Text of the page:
Another of the authors, Peter Bossaerts, explains it as follows: “It’s group illusion. When participants see the inconsistency in order flow, they think that there are people who know better in the marketplace and they make a game out of it. In reality, however, there is nothing to be gained because nobody knows better.”
Market Bubbles Spotters
I have always been impressed by investors who not only can spot bubbles but take advantage of them profitably and then get off the mountain before the avalanche occurs. George Soros has been quite adept at this. He has been so successful because of what he articulated via the quotation at the beginning. Bubbles are built on false premises. People can get sucked in to them and drive prices to irrational levels but then have utter disgust and fear when it turns out that the premise for the investment was wrong. The researchers believe that much of this has to do with neurological reactions which leads to anticipatory behavior whereas Soros may be asserting that the most powerful bubbles are built on a false premise. I’m willing to accept both as someone who is always trying to capitalize on bubbles in some form or fashion. There are apparently strong neurological reasons why they can form and perpetuate whereas Soros’ real world experience and incredible track record leads me to believe that it is highly advantageous to see where the premises are false.
Turning back to the previous post that focused a lot on what was going on the 1920, there was a belief then that incredible value could be created through financial engineering versus building businesses focused on generating recurring and durable profit streams. Incredible money was made in short periods of time just announcing that a new holding company or trust was being formed. Leverage was piled on top of leverage. The way to wealth was based on a false premise like Soros states. The same was true in the subprime bubble where it was believed that taking less than AAA pieces of paper and bundling them up could miraculously create AAA paper. Especially when the securities were backed by mortgages which were based on borrowers lying about their income and buying way more home than they could afford. This was utterly false and led to a collapse in the value of these securities as the housing market cratered once lending tightened up.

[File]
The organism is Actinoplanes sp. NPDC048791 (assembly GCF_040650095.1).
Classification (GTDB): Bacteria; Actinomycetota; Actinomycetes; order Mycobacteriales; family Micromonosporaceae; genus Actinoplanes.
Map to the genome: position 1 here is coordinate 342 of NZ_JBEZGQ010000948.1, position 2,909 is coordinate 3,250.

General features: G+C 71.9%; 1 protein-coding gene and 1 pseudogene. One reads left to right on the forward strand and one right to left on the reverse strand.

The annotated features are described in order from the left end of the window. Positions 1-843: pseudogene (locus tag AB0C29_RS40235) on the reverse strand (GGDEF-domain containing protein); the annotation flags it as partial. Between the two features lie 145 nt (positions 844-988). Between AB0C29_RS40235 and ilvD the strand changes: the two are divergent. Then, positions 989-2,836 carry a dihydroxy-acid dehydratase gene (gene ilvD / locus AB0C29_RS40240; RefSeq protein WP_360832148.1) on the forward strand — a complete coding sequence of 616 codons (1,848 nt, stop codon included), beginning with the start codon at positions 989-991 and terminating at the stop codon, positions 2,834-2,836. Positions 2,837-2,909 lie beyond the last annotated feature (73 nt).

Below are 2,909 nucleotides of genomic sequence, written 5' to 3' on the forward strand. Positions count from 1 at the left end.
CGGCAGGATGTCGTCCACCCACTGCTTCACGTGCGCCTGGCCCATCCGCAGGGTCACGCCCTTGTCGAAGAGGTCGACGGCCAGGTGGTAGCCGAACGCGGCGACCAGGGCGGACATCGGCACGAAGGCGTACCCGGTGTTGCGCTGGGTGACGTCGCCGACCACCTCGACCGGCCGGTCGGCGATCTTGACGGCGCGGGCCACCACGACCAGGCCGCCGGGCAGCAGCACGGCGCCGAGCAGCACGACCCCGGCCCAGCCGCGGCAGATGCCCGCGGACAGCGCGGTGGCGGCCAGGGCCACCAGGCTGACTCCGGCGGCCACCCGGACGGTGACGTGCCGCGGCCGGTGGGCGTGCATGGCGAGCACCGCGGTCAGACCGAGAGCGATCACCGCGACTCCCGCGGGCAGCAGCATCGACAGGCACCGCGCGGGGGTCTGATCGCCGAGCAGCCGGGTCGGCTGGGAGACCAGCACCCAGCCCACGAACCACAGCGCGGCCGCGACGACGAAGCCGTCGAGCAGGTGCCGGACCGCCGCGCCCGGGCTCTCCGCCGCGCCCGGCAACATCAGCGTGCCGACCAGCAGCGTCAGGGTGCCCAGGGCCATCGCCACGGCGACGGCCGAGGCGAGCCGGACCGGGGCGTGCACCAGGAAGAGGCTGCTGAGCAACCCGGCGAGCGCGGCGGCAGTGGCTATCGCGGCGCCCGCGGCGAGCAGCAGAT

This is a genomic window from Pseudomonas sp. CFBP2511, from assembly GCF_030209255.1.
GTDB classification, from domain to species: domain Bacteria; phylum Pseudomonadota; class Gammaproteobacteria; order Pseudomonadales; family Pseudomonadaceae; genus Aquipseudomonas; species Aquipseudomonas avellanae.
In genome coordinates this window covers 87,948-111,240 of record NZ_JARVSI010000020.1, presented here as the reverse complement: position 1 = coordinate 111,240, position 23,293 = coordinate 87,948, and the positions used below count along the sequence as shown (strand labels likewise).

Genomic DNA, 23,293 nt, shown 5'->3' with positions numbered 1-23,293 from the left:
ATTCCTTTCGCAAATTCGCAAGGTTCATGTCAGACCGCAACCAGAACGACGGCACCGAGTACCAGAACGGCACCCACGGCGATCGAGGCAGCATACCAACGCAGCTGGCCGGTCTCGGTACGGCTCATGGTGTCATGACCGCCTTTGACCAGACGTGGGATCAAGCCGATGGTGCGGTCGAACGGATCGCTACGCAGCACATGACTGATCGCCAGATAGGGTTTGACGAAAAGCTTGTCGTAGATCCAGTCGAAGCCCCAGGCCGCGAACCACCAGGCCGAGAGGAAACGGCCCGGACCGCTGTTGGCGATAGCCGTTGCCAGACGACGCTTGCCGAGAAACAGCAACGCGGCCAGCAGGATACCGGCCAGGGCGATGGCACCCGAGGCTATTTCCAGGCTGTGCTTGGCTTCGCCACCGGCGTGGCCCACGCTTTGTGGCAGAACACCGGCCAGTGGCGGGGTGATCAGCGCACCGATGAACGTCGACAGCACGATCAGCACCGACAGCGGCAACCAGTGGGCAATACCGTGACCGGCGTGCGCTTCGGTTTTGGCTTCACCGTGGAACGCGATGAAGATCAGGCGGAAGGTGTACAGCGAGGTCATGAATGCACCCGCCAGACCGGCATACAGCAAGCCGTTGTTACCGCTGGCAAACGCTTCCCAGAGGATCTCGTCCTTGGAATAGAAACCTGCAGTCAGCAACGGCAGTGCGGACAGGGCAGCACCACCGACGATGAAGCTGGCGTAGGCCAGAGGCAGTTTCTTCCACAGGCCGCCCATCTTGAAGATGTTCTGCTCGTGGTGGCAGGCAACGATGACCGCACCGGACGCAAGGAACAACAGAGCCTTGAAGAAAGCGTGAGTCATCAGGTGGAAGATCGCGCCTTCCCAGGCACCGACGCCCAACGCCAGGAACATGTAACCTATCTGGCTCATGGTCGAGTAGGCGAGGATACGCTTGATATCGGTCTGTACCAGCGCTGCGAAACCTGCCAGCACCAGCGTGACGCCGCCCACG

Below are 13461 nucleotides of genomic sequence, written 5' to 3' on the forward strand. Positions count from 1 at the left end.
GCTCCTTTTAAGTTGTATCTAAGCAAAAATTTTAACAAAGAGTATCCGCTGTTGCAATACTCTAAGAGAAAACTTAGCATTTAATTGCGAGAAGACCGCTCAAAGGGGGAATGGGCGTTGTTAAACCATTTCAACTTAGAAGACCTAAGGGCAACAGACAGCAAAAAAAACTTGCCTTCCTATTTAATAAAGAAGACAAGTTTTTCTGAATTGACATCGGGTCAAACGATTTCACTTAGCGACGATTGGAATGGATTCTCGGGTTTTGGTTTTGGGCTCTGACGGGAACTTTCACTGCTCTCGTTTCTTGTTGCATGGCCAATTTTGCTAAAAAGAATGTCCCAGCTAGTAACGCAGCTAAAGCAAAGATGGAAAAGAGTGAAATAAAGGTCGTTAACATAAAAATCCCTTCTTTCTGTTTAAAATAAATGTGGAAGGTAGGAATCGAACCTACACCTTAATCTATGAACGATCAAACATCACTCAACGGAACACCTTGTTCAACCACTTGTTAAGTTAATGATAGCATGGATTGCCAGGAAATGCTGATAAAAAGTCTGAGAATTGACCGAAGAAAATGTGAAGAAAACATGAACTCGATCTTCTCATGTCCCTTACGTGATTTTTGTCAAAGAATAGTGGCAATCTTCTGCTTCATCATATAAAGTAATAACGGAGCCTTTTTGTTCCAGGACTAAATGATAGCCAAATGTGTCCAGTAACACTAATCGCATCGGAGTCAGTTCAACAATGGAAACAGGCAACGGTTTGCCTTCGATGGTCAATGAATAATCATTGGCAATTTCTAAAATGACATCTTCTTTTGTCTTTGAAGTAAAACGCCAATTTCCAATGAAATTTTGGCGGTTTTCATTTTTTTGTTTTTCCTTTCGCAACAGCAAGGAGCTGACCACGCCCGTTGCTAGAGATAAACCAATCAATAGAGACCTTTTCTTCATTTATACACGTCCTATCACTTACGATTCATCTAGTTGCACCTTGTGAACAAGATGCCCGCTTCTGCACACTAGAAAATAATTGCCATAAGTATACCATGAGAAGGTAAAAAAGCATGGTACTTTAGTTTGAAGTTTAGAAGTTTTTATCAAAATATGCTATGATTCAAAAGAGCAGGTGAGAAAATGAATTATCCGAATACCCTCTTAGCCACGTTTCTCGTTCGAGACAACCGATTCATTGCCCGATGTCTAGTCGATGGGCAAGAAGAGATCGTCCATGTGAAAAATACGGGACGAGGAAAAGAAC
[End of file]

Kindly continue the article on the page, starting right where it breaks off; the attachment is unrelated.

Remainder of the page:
The Example of Gold
A more recent example is the tremendous rally in gold that saw the GOLD ETF more than double in approximately two years. The following graph shows the big run up and then significant correction.
Source: Yahoo Finance
Similar to the research cited earlier there was a tremendous increase in trading volume as the price hit a blow off top as the red circles show. Since then it has corrected by about 30%. The run up was based on the false premise that the Fed’s quantitative easing programs would lead to a much higher rate of inflation due to the perception that the Fed was printing money. All the Fed was doing was taking interest income out of the economy (deflationary) by buying longer-dated, interest bearing Treasuries with cash generating minimal interest income. The activity has served to inflate asset markets but not consumer prices by and large. According to Soros such a false premise, which was quite understandable as to why it was so widely accepted, is a perfect wave to ride because it can go quite high. It is important for the investor to know when to exit, however. And this is when the confirming evidence does not materialize and investors have to start questioning whether they’re exposing themselves to too much risk and it’s time to exit. In the gold example, many came to realize that they were making buying decisions as much based on riding the wave and anticipating the behavior of others as a belief in the fundamental value of gold in a perceived inflationary policy environment. Once the latter became discredited or continuously unsubstantiated, then one is just left with the former, which is not a comfortable place to be situated.
Conversely, it’s also important to look for opportunities where the premises are solid but the consensus doesn’t believe it to be the case or doesn’t have strong convictions regarding them being true. We found that to some degree in the apartment market where people were skeptical that the markets would remain strong once construction started to materialize again. We believed that people were underestimating how strong the demand would be for new communities and that apartments would continue to capture a very large percentage of household formations. To date our assertion seems to be holding up as occupancies remain strong and rents continue to grow. One area in particular that is holding up quite well in the face of a lot of new supply is Austin. Our portfolio performance is very solid as job growth and household formations have been sufficient to absorb the new supply without impacting occupancy and rents.
So what’s my conclusion? Check your premises at the door!